Omniscience is the ability to know everything infinitely and as broad as Criminology is as a social science, it is not infinite and we cannot learn everything.
This will become apparent in your second year when you learn new things about society every week in your seminars. Study Prisons, Probation and Punishment which can seem infinite, indeed there is a whole sub-discipline dedicated to Penology, the study of punishment. And you will also realise, there are very few criminological ‘facts’.
Don’t allow yourself to become overwhelmed 🙂 I made this mistake last semester when I did well on essays but let myself down with the exams because I tried to learn everything, instead of using my ‘Criminology Imagination’ by thinking outside the box and critically, but not about everything. So how to succeed in an exam when facts are obsolete and your expected to write an essay in one hour? Specialize.
My brother completed his Psychology Degree last year and told me that to work out which topics to revise is basic maths, if there are sixteen topics and you have to answer two questions, then revise a majority. In that case he revised 8-10 topics for most exams, I witnessed the stress and kept a distance…. This might work for a Science degree where names and facts = points, but for a social Science Degree you need to have a good argument, hence for my Brothers History exams (he studied a Dual Honors) he had a very different approach. Remembering the sheets upon sheets of notes he had for his Psychology exams I asked how he revised for History exams? He showed me 3 cards 😮 three cards with a few scribbled notes!
Lesson learned, when revising for essay based exams you should know your topic; well in advance. Revision for essay based exams does not happen over night, trust me you will be told by other students that they manage this and still get a 1st. They lie. I’m 23, my brother graduated at 19, so he happened to remind me that some students (at least in their first year) are still in the school mentality where it’s not cool to work hard. Revision for essay based exams begins at the start of the semester, from the first introduction lecture you attend, you need to be reading every week and becoming more knowledge about your topic. Even though you only need to know one lecture topic for an essay, you can’t simply regurgitate your essay for your exam. When you reach the revision period (which is May and June for Leicester Uni) you should already have a broad knowledge of the module, not to know everything but to make the revision easier when it comes to reading and note taking. I find that if you at least speed read most lecture topics throughout the module then it becomes easier to specialize for revision. Also, if you have any questions then email your tutors! You have paid to be here, therefore you deserve to ask questions and get replies; you never know if you don’t ask.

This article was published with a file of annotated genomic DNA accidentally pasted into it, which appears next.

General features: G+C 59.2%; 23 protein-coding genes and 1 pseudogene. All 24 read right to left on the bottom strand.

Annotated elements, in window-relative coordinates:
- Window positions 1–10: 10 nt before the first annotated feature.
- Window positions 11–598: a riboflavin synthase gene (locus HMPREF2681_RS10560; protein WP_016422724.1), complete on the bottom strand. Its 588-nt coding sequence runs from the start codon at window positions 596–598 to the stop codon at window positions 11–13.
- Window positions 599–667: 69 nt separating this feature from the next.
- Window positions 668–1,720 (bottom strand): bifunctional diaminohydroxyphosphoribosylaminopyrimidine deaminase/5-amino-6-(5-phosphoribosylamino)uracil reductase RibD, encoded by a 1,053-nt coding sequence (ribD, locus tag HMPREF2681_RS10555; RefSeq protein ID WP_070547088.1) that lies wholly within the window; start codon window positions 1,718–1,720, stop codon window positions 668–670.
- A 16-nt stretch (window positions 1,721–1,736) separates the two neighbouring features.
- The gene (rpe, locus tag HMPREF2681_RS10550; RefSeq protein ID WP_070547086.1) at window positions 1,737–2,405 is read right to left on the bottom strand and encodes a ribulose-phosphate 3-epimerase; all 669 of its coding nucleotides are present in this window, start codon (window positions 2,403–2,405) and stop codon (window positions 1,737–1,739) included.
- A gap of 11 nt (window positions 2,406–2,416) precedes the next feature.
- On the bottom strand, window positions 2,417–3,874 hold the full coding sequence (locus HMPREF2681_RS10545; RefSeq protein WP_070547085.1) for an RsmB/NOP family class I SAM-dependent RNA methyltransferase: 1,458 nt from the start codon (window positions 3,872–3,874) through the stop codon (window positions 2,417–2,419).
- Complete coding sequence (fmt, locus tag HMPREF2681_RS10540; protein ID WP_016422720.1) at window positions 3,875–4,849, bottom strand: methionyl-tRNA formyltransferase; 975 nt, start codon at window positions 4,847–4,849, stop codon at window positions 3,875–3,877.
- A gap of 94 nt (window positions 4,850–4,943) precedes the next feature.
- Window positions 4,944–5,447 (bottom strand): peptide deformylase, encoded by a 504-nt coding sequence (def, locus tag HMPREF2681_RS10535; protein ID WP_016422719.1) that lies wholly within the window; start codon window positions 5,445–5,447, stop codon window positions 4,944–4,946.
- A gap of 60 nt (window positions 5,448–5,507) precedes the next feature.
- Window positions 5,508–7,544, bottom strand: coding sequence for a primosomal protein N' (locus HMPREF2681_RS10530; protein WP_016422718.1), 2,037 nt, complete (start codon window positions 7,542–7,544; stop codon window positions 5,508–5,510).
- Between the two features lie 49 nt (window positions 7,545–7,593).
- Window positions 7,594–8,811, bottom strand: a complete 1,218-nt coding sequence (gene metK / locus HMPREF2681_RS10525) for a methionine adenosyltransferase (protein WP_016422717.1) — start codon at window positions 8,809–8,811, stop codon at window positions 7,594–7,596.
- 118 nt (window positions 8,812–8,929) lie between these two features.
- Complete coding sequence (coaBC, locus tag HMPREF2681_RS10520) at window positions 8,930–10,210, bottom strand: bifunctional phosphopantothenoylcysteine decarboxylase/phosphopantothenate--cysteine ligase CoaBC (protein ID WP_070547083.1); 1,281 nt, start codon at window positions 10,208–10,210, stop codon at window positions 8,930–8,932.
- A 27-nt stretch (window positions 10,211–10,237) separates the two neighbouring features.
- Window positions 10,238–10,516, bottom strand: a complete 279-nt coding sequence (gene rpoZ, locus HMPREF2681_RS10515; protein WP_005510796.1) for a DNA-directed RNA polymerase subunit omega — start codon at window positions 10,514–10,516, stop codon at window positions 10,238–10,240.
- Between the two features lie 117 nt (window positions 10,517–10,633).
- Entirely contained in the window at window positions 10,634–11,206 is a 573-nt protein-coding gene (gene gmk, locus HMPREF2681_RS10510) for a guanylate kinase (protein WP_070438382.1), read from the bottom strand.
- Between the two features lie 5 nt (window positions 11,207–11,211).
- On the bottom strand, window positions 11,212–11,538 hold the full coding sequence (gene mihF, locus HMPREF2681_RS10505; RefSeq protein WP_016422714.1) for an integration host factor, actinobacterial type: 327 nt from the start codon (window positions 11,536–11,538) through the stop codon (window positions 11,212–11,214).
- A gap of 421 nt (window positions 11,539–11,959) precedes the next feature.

Specifically, don’t memorize names and facts. I did this for Policing and even though I could tell you the eight Policing policies of Rowan and Mayne (1850), I didn’t criticize it therefore the facts were irrelevant. For every name and fact you need another name and fact to criticize it. Find out what your learning method is, auditorial, visual ect; how do you learn? I like music so I thought mine was auditorial, except in silence I can speed read an entire book in a few hours (not possible a year ago), therefore I found it easier to choose specific journals, speed read them, then make extensive notes, then summarize those notes onto a few cards. These are the basics for exam revision, though you should alter this for essay revision to include abstract ideas rather than facts.
You could use Bourdieu’s concept of ‘Habitus’ or you could also use quotes that summarize a topic, Cultural Criminology can be summarized by Jeff Ferrell (1999) as ‘the screen scripts the street and the street scripts the screen’. Most Criminology exams have eight questions and require you to answer two, but these questions are rarely specific to one topic and usually overlap. Therefore you should cover two broad areas that might overlap across four lectures but are all related in some way. Play to your strengths, I had two presentations this semester on Gangs because my optional module was Youth Crime, hence I revised everything on Gangs because this also overlapped with my Youth Crime module, which made it easier to understand.
Be aware of the time during the exam, this is your measurement for what you should be writing. In a two hour exam the two questions are equally weighted, therefore spend equal amount of time on each question. I would recommend spending the first few minutes jotting down ideas, then summarize your answer in one sentence to use as the introduction. Use the next 45 minutes for your argument, I try to get all the basics out in 15-20 minutes then use the next 30mins to criticize your own argument. Use five minutes for a conclusion and five minutes to check the question before moving onto the next one. You should have used a similar amount of writing for the introduction, argument and conclusion, which demonstrates a good structure. This equals more criticism than fact and since critical thinking is key at University, this should equal higher marks. I’ll let you know if this is true when I get my results back next month…
To summarize this unintentionally extensive blog post (I like to give specific examples so you know what to expect from studying Criminology), here are three principles to keep in mind when revising for essay based exams:
1. Know your topic
2. Play to your strengths
3. More criticism than fact
Good luck in now and future exams!